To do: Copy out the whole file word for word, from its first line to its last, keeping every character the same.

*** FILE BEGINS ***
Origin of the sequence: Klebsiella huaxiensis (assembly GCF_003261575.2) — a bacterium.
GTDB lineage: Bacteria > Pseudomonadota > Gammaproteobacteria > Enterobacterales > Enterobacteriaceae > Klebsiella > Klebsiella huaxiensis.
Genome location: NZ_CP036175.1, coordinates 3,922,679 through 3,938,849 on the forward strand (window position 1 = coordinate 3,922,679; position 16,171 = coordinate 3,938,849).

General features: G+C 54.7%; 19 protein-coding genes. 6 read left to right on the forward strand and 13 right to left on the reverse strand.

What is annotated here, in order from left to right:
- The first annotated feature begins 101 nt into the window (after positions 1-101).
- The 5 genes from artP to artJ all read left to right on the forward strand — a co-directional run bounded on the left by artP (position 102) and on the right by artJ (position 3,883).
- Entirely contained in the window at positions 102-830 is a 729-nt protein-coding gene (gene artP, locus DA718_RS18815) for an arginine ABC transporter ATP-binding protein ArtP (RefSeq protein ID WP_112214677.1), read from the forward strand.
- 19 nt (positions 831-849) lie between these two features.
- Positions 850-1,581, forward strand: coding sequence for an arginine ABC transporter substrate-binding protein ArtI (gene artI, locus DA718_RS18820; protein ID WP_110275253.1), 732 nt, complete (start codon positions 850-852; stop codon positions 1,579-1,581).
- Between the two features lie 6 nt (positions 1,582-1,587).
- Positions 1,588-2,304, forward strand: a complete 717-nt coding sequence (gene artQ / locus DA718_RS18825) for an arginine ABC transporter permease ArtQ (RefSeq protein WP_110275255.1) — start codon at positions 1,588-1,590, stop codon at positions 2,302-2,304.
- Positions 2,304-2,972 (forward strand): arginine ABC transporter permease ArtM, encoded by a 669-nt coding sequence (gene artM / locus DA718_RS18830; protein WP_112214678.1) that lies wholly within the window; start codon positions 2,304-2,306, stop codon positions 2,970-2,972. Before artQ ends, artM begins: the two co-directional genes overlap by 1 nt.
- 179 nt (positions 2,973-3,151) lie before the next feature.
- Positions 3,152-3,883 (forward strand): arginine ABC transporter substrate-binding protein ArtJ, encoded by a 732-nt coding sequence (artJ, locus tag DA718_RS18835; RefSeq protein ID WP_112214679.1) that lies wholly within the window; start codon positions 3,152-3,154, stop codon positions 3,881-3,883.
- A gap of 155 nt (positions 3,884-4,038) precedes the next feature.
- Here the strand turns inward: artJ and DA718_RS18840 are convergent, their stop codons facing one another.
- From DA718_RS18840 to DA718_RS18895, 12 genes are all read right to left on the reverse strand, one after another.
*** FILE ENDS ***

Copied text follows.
Origin of the sequence: Klebsiella huaxiensis (assembly GCF_003261575.2) — a bacterium.
GTDB lineage: Bacteria > Pseudomonadota > Gammaproteobacteria > Enterobacterales > Enterobacteriaceae > Klebsiella > Klebsiella huaxiensis.
Genome location: NZ_CP036175.1, coordinates 3,922,679 through 3,938,849 on the forward strand (window position 1 = coordinate 3,922,679; position 16,171 = coordinate 3,938,849).

General features: G+C 54.7%; 19 protein-coding genes. 6 read left to right on the forward strand and 13 right to left on the reverse strand.

What is annotated here, in order from left to right:
- The first annotated feature begins 101 nt into the window (after positions 1-101).
- The 5 genes from artP to artJ all read left to right on the forward strand — a co-directional run bounded on the left by artP (position 102) and on the right by artJ (position 3,883).
- Entirely contained in the window at positions 102-830 is a 729-nt protein-coding gene (gene artP, locus DA718_RS18815) for an arginine ABC transporter ATP-binding protein ArtP (RefSeq protein ID WP_112214677.1), read from the forward strand.
- 19 nt (positions 831-849) lie between these two features.
- Positions 850-1,581, forward strand: coding sequence for an arginine ABC transporter substrate-binding protein ArtI (gene artI, locus DA718_RS18820; protein ID WP_110275253.1), 732 nt, complete (start codon positions 850-852; stop codon positions 1,579-1,581).
- Between the two features lie 6 nt (positions 1,582-1,587).
- Positions 1,588-2,304, forward strand: a complete 717-nt coding sequence (gene artQ / locus DA718_RS18825) for an arginine ABC transporter permease ArtQ (RefSeq protein WP_110275255.1) — start codon at positions 1,588-1,590, stop codon at positions 2,302-2,304.
- Positions 2,304-2,972 (forward strand): arginine ABC transporter permease ArtM, encoded by a 669-nt coding sequence (gene artM / locus DA718_RS18830; protein WP_112214678.1) that lies wholly within the window; start codon positions 2,304-2,306, stop codon positions 2,970-2,972. Before artQ ends, artM begins: the two co-directional genes overlap by 1 nt.
- 179 nt (positions 2,973-3,151) lie before the next feature.
- Positions 3,152-3,883 (forward strand): arginine ABC transporter substrate-binding protein ArtJ, encoded by a 732-nt coding sequence (artJ, locus tag DA718_RS18835; RefSeq protein ID WP_112214679.1) that lies wholly within the window; start codon positions 3,152-3,154, stop codon positions 3,881-3,883.
- A gap of 155 nt (positions 3,884-4,038) precedes the next feature.
- Here the strand turns inward: artJ and DA718_RS18840 are convergent, their stop codons facing one another.
- From DA718_RS18840 to DA718_RS18895, 12 genes are all read right to left on the reverse strand, one after another.